Home Dogs Doberman Ear Cropping Styles & Aftercare Tips

Doberman Ear Cropping Styles & Aftercare Tips

Multiple working dogs like the Doberman, cane Corso, and the American pitbull have their ears cropped as early as eight to ten weeks. For decades, the practice has been a way to make them look more erect, sharp, attentive, and dominative as a wolf. However, over the years the practice has now become a cosmetic procedure with the aim of making your dog look better than it would with floppy years.

There are several cropping options available for Doberman pinscher including show style, pet/ military-style, battle, short among others.

As much as the procedure has to done by a licensed and qualified veterinarian, you have to be committed to the dog’s post-op care as it is the most crucial period. Following are details on the crop styles with aftercare tips at home.

Cropping Styles

Dog ear cropping styles
Cropped ears
Uncropped doberman pischer ears
Doberman Pinscher puppy with uncropped ears

There are four common cropping styles you can use on your Doberman. They are; 

Battle Crop

The shortest crop among the viable options. This low cut is said to offer protection from dirt and insects that could affect the health of the pet. In the ancient days, dog owners cropped the ears of their pets in a quest to prevent and protect the dog from ear infections and hematomas. This cropping style works just the same.

Working Crop

Also known as the pet or military crop, it’s equally short as the battle crop. It’s the most prevalent dropping technique, especially on non-show dogs. The crop features a short sized, wide base, and triangular-shaped ears cut with the aim of changing even the physical appeal of the dog.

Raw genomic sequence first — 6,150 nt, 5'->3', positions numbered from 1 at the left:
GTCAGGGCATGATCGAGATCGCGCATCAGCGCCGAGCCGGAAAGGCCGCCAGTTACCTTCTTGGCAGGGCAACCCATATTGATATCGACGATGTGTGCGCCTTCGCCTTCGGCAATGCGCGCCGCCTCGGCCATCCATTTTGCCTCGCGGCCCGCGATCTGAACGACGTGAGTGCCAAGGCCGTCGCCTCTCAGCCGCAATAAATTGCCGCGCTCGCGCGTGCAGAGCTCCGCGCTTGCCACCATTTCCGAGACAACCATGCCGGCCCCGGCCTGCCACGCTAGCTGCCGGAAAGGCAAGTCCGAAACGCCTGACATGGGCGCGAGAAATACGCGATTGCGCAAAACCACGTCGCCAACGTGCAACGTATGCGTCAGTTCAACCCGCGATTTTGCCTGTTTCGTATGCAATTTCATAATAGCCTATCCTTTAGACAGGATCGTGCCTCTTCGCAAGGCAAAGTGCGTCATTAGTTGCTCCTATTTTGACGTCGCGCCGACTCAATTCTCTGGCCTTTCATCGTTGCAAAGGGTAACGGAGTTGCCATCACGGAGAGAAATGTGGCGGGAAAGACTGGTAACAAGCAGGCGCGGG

The reasons behind this crop majorly lie with security. The Doberman is a guard dog and what most owners believe, cropping the ears will allow the dog to be more alert and attentive. Luckily, this technique only requires a short recovery period after which the pet’s ears can easily stand.

Medium Crop

This crop is a combination of the working crop and the show crop. The cut done to the dog’s ear is not too much and not too little, however, the aftercare needed is much more compared to the former style above.

Show Crop

Time and time again dogs get into show contests where they exhibit their looks and different styles used. The show crop is the longest crop that features a curved silhouette.

This technique will take the dog longer to train than any other style. Moreover, care after surgery is quite long and requires commitment and dedication to ensure the dog heals properly.

Also referred to as the eagle’s wing, there have been various alliterations to the design. More often than not, some owners will comfort to a second surgery to get the perfect shape. Even with the high risks of deformity involved with this style, many owners options for it.

show crop


After surgery, the first week is very crucial to the recovery of the puppy. Remember your puppy of eight to 12 weeks will be in anguishing pain once the anesthesia fades.

They will experience distress from the procedure, discomfort, and sometimes they will have a nudge to scratch their ears. This is the most important part of the recovery process; you have to retrain your Doberman from scratching or messing with their ears.

To aid in such a case, your veterinarian will recommend you purchase the E-collar, also called the Elizabethan collar. The collar will cover the upper section of the head, therefore, restraining it from even touching their ears.